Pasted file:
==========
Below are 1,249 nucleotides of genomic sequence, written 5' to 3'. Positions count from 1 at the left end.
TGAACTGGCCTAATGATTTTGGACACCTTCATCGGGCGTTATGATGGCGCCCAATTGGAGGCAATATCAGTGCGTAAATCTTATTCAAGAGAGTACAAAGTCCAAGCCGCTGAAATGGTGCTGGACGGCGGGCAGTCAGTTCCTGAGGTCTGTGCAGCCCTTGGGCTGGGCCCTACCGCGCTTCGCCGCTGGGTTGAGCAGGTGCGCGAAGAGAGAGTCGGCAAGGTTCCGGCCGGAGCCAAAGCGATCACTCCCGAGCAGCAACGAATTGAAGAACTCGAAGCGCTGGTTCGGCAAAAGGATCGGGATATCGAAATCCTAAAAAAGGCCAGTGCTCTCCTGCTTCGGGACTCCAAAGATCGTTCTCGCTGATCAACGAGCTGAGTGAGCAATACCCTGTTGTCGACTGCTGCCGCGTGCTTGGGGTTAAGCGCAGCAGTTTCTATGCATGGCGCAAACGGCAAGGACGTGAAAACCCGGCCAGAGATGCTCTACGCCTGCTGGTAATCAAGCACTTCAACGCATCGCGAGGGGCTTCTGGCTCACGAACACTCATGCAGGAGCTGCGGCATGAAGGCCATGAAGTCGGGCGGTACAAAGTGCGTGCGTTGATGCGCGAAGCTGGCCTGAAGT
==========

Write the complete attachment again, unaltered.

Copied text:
Below are 1,249 nucleotides of genomic sequence, written 5' to 3'. Positions count from 1 at the left end.
TGAACTGGCCTAATGATTTTGGACACCTTCATCGGGCGTTATGATGGCGCCCAATTGGAGGCAATATCAGTGCGTAAATCTTATTCAAGAGAGTACAAAGTCCAAGCCGCTGAAATGGTGCTGGACGGCGGGCAGTCAGTTCCTGAGGTCTGTGCAGCCCTTGGGCTGGGCCCTACCGCGCTTCGCCGCTGGGTTGAGCAGGTGCGCGAAGAGAGAGTCGGCAAGGTTCCGGCCGGAGCCAAAGCGATCACTCCCGAGCAGCAACGAATTGAAGAACTCGAAGCGCTGGTTCGGCAAAAGGATCGGGATATCGAAATCCTAAAAAAGGCCAGTGCTCTCCTGCTTCGGGACTCCAAAGATCGTTCTCGCTGATCAACGAGCTGAGTGAGCAATACCCTGTTGTCGACTGCTGCCGCGTGCTTGGGGTTAAGCGCAGCAGTTTCTATGCATGGCGCAAACGGCAAGGACGTGAAAACCCGGCCAGAGATGCTCTACGCCTGCTGGTAATCAAGCACTTCAACGCATCGCGAGGGGCTTCTGGCTCACGAACACTCATGCAGGAGCTGCGGCATGAAGGCCATGAAGTCGGGCGGTACAAAGTGCGTGCGTTGATGCGCGAAGCTGGCCTGAAGT